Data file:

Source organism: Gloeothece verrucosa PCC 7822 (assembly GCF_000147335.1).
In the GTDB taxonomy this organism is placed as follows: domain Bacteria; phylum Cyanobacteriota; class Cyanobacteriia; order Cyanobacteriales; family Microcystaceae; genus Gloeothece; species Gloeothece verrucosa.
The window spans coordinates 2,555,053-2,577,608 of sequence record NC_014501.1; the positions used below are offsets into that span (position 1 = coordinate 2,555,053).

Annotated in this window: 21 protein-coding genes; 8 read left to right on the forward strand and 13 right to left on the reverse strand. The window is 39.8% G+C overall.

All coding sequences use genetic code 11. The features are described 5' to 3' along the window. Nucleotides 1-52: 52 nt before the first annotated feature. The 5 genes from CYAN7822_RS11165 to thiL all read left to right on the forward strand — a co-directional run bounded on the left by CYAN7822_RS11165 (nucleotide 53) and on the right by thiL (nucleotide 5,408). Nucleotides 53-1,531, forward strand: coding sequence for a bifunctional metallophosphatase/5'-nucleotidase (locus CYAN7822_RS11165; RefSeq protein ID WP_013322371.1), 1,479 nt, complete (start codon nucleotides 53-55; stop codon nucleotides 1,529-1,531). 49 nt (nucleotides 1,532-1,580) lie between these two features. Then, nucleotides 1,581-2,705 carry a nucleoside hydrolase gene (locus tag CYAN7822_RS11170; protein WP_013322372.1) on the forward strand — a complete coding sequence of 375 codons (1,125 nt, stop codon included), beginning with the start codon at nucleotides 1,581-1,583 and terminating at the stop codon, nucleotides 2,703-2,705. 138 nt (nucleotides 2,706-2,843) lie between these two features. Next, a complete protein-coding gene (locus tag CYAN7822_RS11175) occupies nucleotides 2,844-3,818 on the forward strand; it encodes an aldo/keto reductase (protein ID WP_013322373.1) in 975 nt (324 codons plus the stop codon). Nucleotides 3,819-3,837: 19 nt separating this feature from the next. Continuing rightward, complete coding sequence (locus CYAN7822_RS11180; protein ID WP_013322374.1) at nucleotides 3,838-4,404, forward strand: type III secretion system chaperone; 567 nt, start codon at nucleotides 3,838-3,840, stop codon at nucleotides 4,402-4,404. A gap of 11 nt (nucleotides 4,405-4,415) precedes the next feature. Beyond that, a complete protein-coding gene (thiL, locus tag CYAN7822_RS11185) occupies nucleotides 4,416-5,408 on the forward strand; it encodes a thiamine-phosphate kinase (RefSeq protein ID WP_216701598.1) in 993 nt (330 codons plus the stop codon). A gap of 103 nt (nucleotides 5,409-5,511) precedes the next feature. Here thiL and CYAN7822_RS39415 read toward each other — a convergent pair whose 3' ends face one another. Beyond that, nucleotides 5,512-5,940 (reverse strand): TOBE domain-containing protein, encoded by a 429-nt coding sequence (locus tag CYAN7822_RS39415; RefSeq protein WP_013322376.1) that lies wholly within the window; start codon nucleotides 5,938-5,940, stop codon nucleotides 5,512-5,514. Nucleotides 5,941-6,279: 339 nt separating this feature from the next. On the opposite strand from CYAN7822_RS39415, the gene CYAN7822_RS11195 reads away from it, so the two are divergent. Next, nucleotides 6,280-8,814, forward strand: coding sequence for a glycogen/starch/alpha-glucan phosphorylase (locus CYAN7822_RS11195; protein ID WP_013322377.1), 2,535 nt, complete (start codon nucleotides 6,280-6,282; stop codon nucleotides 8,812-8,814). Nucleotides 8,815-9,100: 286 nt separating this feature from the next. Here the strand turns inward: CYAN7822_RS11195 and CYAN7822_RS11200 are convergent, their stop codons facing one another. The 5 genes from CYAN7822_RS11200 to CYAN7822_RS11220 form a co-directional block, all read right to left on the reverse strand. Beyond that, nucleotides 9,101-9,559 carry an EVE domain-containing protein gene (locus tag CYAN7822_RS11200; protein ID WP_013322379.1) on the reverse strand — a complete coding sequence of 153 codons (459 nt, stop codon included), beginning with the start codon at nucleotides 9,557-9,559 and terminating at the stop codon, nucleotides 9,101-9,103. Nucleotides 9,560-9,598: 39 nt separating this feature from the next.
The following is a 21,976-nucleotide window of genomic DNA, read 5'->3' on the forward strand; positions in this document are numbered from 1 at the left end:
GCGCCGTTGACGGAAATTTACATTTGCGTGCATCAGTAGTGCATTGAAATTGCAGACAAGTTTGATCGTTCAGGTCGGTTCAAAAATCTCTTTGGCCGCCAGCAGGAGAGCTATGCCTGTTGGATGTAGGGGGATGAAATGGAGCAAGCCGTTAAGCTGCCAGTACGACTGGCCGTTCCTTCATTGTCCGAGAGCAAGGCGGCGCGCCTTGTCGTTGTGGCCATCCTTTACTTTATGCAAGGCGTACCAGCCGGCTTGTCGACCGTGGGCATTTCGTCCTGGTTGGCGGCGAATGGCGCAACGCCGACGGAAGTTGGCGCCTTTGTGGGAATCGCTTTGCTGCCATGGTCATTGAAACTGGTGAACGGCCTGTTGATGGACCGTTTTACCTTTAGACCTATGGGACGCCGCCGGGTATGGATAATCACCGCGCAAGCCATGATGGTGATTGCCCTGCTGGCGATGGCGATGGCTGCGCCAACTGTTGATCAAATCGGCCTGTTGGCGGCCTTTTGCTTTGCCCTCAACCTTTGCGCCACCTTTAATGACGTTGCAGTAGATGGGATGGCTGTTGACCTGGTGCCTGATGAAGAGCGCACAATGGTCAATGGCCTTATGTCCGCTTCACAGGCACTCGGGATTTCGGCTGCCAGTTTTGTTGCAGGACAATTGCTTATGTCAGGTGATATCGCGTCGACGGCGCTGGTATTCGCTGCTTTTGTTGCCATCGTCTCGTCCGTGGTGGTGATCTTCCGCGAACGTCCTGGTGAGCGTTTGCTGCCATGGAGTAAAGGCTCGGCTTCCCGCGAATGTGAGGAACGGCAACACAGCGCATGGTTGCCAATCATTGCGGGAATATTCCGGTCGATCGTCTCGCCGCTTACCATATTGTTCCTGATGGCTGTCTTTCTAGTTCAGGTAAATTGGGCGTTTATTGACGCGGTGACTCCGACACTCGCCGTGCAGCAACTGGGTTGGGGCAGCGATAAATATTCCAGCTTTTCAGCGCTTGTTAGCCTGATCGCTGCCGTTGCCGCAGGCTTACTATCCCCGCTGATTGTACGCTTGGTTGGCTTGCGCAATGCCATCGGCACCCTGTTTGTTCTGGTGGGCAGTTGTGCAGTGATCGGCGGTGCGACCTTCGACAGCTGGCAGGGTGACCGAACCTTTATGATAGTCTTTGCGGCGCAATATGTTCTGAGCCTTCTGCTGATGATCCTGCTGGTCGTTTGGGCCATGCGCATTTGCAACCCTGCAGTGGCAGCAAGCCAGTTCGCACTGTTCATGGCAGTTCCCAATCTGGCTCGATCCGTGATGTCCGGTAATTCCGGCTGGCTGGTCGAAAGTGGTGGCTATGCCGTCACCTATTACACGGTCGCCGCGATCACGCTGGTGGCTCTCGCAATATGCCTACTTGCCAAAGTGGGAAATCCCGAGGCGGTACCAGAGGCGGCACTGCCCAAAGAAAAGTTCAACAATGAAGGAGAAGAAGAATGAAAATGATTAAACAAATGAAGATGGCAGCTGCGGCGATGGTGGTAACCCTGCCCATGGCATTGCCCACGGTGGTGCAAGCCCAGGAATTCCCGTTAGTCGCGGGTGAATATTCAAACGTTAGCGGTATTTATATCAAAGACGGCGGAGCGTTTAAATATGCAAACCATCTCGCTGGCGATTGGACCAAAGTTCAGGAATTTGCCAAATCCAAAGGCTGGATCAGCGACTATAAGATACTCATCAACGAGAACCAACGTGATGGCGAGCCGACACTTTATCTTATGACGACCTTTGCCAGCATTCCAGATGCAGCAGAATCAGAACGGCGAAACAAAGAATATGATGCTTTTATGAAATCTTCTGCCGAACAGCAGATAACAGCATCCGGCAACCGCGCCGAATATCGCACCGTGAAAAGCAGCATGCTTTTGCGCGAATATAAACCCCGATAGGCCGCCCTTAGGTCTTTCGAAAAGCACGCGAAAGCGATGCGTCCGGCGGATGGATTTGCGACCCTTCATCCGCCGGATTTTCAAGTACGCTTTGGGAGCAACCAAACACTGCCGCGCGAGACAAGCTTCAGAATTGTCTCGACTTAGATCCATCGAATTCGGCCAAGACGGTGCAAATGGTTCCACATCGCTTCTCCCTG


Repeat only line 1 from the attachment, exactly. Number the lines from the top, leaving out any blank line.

Source organism: Gloeothece verrucosa PCC 7822 (assembly GCF_000147335.1).